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Job Corps makes youth successful

Students graduate, work, travel with DJC

By Puakea Olaisha Anderson
Special to The Michigan Citizen

DETROIT — Detroit Job Corps graduated over 100 students in a number of specialized technical fields Aug. 24.

A national Department of Labor program, Job Corps is a free education and training program that helps young people, ages 16-24, learn a career, earn a high school diploma or GED and find and keep a good job.

Latrice Canty, a DJC graduate, earned her high school diploma and a certification in homeland security.

“I came to Job Corps to finish my education, because I was in and out of high school,” said Canty. “I learned independent skills and team work.”

Davina Johnson, also a graduate, recently obtained a job at Verizon Wireless as a result of her 18-month training at DJC.

“The ceremony was beautiful and I love Job Corps,” Johnson told the Michigan Citizen. “Just when you think you can’t do anything more, Job Corps pushes you to where you need to be.”

The new graduate says she plans to enroll in Macomb Community College in the winter to pursue her associate degree in business management.

Twenty-year-old Elayna Tucker, who attended the August graduation, is a DJC student.

Tucker says she joined Job Corps because she didn’t think she could pay for college.

She will graduate in February 2013 with a certification in nursing. Tucker did not take part in the late summer graduation for good reason — a trip to China. She was one of three students selected to represent the national Job Corps program in the Asia-Pacific Economic Corporation (APEC) Youth Skills camp.

“Make the first step and everything will flow after that,” she said about joining Job Corps.

Tucker joined 100 other students from APEC regions worldwide, including Mexico, China, Russia and Japan who traveled to the cities of Beijing, Nanjing, Wuxi and Shangai. In China, these students learned the importance of career technical training and skills development to economies around the world.

The Chinese government picked up the tab on the all-inclusive trip that covered travel, program expenses and lodging.

“When I went to China I was exposed to culture exchange with people all over the world and I also experienced the Chinese culture and how they conduct business,” said Tucker. “The people from other cultures made the setting for me, I had a great time.”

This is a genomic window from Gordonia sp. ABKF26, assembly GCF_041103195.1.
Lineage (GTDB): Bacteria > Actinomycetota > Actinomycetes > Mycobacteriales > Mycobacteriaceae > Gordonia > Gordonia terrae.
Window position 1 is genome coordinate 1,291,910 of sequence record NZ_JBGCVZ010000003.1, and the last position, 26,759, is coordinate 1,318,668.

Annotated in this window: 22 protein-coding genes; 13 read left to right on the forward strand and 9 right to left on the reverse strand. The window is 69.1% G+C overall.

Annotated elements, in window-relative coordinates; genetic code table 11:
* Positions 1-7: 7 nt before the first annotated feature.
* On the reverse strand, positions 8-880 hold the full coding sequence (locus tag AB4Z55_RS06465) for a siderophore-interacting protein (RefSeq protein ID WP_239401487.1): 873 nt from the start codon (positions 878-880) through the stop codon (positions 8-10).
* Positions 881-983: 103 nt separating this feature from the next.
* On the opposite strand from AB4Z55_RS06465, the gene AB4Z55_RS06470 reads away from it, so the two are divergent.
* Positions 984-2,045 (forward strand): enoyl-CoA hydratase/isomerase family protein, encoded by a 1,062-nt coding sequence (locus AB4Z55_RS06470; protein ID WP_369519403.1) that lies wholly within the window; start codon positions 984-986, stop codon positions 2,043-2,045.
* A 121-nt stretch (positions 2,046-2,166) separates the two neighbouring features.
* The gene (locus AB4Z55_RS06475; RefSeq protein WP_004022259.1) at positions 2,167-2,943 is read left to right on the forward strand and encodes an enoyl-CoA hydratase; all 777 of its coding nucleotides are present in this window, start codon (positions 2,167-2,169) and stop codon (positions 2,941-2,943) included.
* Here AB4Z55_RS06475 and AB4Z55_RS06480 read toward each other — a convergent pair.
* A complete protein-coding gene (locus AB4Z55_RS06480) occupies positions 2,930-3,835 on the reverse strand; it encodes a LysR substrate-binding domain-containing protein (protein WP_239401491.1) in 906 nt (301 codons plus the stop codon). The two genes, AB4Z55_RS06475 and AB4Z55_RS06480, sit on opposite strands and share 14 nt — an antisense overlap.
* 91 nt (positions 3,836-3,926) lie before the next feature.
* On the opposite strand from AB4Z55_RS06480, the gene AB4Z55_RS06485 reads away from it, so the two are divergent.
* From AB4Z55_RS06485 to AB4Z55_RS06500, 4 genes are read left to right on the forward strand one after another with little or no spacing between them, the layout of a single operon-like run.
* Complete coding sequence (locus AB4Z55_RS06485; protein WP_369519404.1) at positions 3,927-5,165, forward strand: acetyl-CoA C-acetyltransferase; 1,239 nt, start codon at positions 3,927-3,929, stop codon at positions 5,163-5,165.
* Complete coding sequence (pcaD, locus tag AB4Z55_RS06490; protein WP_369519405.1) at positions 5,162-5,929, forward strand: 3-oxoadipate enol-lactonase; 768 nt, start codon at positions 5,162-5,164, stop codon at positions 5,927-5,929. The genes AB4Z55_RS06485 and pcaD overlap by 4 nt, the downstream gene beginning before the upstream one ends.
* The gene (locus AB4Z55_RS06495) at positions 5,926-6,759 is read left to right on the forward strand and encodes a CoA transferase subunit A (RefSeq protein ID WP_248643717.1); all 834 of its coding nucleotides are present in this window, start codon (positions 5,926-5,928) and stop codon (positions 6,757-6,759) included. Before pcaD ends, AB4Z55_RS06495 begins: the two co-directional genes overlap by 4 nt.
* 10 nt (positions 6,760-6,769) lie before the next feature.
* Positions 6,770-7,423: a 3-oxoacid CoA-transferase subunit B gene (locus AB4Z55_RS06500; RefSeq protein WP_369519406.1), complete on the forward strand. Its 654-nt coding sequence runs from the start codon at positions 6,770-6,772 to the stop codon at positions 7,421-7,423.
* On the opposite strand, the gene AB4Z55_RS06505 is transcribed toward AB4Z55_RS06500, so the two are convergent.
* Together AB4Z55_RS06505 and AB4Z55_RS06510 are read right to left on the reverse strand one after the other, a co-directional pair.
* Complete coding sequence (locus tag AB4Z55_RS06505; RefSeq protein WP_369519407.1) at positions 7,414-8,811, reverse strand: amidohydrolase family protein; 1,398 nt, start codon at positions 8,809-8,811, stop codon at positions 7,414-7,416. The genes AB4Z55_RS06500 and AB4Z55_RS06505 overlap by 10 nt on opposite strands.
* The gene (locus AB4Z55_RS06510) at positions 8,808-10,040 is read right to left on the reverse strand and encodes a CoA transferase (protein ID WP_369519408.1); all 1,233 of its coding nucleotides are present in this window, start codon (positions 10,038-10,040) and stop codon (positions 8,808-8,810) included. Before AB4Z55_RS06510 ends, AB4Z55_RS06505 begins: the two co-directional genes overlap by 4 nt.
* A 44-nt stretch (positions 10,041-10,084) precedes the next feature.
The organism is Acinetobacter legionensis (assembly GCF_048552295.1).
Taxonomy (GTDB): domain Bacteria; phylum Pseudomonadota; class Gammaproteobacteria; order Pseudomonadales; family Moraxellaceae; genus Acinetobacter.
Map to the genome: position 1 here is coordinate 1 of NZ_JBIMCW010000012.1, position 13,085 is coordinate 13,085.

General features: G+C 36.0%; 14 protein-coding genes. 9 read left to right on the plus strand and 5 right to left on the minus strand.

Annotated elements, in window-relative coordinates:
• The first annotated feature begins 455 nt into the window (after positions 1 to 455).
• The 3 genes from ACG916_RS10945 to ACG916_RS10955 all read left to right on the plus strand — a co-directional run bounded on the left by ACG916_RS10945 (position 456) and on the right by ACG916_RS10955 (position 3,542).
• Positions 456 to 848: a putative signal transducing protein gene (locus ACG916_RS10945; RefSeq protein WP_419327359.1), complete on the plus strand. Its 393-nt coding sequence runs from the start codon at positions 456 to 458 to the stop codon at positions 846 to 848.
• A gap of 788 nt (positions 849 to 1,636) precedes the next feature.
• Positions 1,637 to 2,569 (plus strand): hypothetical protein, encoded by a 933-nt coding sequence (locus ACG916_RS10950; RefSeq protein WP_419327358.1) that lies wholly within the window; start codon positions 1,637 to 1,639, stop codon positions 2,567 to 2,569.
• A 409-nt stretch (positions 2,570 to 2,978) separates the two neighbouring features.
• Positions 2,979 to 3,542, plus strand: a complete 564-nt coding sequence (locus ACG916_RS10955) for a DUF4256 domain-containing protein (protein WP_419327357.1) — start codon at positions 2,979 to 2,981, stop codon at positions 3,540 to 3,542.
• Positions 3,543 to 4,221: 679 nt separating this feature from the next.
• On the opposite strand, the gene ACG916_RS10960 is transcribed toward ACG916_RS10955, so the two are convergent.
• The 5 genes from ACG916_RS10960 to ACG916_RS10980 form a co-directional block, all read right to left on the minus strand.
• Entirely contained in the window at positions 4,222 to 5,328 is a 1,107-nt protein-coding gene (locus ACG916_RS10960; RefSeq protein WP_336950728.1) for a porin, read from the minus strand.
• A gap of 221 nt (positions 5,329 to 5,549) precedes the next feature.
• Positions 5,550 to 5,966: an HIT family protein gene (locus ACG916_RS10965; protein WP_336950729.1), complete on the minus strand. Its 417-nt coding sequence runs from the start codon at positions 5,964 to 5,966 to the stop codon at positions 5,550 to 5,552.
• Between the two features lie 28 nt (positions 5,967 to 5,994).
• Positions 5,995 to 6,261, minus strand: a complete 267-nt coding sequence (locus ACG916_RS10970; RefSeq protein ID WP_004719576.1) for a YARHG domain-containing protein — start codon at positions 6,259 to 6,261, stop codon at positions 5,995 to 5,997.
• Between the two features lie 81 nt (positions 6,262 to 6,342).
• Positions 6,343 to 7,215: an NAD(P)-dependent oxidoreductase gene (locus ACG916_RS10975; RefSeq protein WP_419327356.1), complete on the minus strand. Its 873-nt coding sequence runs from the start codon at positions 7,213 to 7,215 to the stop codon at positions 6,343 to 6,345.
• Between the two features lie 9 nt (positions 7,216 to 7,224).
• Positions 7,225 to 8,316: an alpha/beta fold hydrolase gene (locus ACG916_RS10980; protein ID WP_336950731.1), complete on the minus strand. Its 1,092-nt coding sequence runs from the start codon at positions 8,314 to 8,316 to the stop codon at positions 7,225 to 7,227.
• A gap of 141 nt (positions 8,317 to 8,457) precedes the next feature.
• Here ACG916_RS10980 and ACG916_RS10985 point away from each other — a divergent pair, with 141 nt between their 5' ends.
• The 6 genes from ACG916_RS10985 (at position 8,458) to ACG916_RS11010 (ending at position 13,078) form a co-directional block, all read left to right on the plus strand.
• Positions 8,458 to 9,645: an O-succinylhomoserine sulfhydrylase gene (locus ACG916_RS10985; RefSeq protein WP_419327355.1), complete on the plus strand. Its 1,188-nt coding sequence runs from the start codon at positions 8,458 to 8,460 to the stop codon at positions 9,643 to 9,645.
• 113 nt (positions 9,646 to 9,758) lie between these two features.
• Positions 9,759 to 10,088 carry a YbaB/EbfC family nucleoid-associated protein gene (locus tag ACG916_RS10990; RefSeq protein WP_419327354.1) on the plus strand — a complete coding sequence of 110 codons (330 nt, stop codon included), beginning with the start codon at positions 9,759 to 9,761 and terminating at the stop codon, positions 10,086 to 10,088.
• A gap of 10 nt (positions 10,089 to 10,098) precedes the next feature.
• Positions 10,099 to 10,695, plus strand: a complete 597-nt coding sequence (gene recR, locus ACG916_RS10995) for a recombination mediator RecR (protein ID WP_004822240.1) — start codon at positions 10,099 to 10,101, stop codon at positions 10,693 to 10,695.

The future nursing assistant says her most memorable moment was racing up the Great Wall of China.

Tucker hopes to go on to college and study education and international business. Her goal is to build a school similar to Job Corps K-12 in a third world country and help her students’ parents complete their education as well.

“I feel like here we have more opportunity and students and parents do not take advantage of it. Over there they do not have the opportunity and they don’t even know they have a chance. They think they have to work the rest of their lives and they don’t even know how to read,” said Tucker.

Detroit Job Corps, located on Woodrow Wilson and Webb on the city’s west side, has been an anchor in the community for over 30 years. Although some students live off campus, it provides residential services for 140 male and 140 female trainees in certified nursing assistant, computer repair, facility maintenance, homeland security, office administration and more.

Because of its success, many dignitaries visibly support the program.

Congressman John Conyers, Jr. was in attendance at the August graduation.

“The most important thing that comes through the training and education is that they get confidence and a realization that they have what it takes,” Congressman Conyers told this reporter.

He says he hopes every Job Corps student realizes they can make it in life, “even though there had been a bump or two in the road before then.”

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